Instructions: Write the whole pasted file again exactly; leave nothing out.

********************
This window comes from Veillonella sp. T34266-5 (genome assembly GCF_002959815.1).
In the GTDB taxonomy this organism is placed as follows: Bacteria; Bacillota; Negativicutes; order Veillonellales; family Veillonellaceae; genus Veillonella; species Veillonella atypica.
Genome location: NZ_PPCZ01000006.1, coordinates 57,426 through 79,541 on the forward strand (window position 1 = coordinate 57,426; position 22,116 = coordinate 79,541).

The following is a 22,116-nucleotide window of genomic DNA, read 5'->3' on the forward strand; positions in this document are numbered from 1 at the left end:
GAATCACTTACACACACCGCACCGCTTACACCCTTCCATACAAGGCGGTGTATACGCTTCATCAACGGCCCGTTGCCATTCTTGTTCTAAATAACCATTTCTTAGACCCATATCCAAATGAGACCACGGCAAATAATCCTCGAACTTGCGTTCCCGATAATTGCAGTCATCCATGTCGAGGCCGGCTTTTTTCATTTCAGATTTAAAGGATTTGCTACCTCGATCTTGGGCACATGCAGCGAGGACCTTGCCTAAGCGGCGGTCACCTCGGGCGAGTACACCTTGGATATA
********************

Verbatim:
This window comes from Veillonella sp. T34266-5 (genome assembly GCF_002959815.1).
In the GTDB taxonomy this organism is placed as follows: Bacteria; Bacillota; Negativicutes; order Veillonellales; family Veillonellaceae; genus Veillonella; species Veillonella atypica.
Genome location: NZ_PPCZ01000006.1, coordinates 57,426 through 79,541 on the forward strand (window position 1 = coordinate 57,426; position 22,116 = coordinate 79,541).

The following is a 22,116-nucleotide window of genomic DNA, read 5'->3' on the forward strand; positions in this document are numbered from 1 at the left end:
GAATCACTTACACACACCGCACCGCTTACACCCTTCCATACAAGGCGGTGTATACGCTTCATCAACGGCCCGTTGCCATTCTTGTTCTAAATAACCATTTCTTAGACCCATATCCAAATGAGACCACGGCAAATAATCCTCGAACTTGCGTTCCCGATAATTGCAGTCATCCATGTCGAGGCCGGCTTTTTTCATTTCAGATTTAAAGGATTTGCTACCTCGATCTTGGGCACATGCAGCGAGGACCTTGCCTAAGCGGCGGTCACCTCGGGCGAGTACACCTTGGATATA